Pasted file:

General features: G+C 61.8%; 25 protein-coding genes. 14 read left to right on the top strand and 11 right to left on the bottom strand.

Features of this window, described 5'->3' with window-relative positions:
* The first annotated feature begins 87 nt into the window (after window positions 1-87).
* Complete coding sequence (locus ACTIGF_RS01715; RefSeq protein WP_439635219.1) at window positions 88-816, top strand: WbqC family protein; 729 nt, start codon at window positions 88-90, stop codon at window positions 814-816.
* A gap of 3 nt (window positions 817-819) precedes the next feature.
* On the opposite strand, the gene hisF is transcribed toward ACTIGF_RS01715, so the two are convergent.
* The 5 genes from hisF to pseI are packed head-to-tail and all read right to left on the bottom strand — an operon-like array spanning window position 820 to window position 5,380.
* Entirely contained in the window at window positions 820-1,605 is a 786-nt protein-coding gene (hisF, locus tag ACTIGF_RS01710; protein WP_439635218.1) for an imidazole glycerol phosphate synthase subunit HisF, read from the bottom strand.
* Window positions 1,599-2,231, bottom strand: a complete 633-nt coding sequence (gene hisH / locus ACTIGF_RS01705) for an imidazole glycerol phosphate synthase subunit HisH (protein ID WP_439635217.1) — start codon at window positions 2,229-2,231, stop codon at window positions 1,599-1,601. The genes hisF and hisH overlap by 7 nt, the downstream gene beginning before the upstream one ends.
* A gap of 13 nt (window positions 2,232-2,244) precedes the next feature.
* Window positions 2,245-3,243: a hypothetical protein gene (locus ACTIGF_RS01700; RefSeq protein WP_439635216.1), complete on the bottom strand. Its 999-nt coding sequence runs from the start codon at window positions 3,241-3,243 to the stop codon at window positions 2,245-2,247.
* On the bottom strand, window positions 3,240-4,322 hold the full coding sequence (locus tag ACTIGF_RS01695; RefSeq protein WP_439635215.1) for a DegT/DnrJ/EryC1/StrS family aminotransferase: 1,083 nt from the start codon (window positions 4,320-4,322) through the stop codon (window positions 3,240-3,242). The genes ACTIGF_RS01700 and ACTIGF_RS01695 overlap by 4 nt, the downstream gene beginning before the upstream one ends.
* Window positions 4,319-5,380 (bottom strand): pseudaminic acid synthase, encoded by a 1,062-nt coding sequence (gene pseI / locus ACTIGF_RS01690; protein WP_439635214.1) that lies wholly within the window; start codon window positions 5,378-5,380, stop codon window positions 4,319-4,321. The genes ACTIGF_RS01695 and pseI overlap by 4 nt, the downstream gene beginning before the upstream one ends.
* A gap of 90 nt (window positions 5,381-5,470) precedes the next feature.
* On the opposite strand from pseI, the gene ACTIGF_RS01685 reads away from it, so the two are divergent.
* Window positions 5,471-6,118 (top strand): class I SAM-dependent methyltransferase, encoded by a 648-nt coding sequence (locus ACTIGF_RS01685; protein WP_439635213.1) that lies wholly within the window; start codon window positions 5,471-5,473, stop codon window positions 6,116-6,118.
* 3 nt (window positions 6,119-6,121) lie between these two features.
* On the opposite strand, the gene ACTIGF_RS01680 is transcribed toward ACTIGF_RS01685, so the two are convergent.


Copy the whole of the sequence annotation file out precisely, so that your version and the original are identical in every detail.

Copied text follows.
General features: G+C 61.8%; 25 protein-coding genes. 14 read left to right on the top strand and 11 right to left on the bottom strand.

Features of this window, described 5'->3' with window-relative positions:
* The first annotated feature begins 87 nt into the window (after window positions 1-87).
* Complete coding sequence (locus ACTIGF_RS01715; RefSeq protein WP_439635219.1) at window positions 88-816, top strand: WbqC family protein; 729 nt, start codon at window positions 88-90, stop codon at window positions 814-816.
* A gap of 3 nt (window positions 817-819) precedes the next feature.
* On the opposite strand, the gene hisF is transcribed toward ACTIGF_RS01715, so the two are convergent.
* The 5 genes from hisF to pseI are packed head-to-tail and all read right to left on the bottom strand — an operon-like array spanning window position 820 to window position 5,380.
* Entirely contained in the window at window positions 820-1,605 is a 786-nt protein-coding gene (hisF, locus tag ACTIGF_RS01710; protein WP_439635218.1) for an imidazole glycerol phosphate synthase subunit HisF, read from the bottom strand.
* Window positions 1,599-2,231, bottom strand: a complete 633-nt coding sequence (gene hisH / locus ACTIGF_RS01705) for an imidazole glycerol phosphate synthase subunit HisH (protein ID WP_439635217.1) — start codon at window positions 2,229-2,231, stop codon at window positions 1,599-1,601. The genes hisF and hisH overlap by 7 nt, the downstream gene beginning before the upstream one ends.
* A gap of 13 nt (window positions 2,232-2,244) precedes the next feature.
* Window positions 2,245-3,243: a hypothetical protein gene (locus ACTIGF_RS01700; RefSeq protein WP_439635216.1), complete on the bottom strand. Its 999-nt coding sequence runs from the start codon at window positions 3,241-3,243 to the stop codon at window positions 2,245-2,247.
* On the bottom strand, window positions 3,240-4,322 hold the full coding sequence (locus tag ACTIGF_RS01695; RefSeq protein WP_439635215.1) for a DegT/DnrJ/EryC1/StrS family aminotransferase: 1,083 nt from the start codon (window positions 4,320-4,322) through the stop codon (window positions 3,240-3,242). The genes ACTIGF_RS01700 and ACTIGF_RS01695 overlap by 4 nt, the downstream gene beginning before the upstream one ends.
* Window positions 4,319-5,380 (bottom strand): pseudaminic acid synthase, encoded by a 1,062-nt coding sequence (gene pseI / locus ACTIGF_RS01690; protein WP_439635214.1) that lies wholly within the window; start codon window positions 5,378-5,380, stop codon window positions 4,319-4,321. The genes ACTIGF_RS01695 and pseI overlap by 4 nt, the downstream gene beginning before the upstream one ends.
* A gap of 90 nt (window positions 5,381-5,470) precedes the next feature.
* On the opposite strand from pseI, the gene ACTIGF_RS01685 reads away from it, so the two are divergent.
* Window positions 5,471-6,118 (top strand): class I SAM-dependent methyltransferase, encoded by a 648-nt coding sequence (locus ACTIGF_RS01685; protein WP_439635213.1) that lies wholly within the window; start codon window positions 5,471-5,473, stop codon window positions 6,116-6,118.
* 3 nt (window positions 6,119-6,121) lie between these two features.
* On the opposite strand, the gene ACTIGF_RS01680 is transcribed toward ACTIGF_RS01685, so the two are convergent.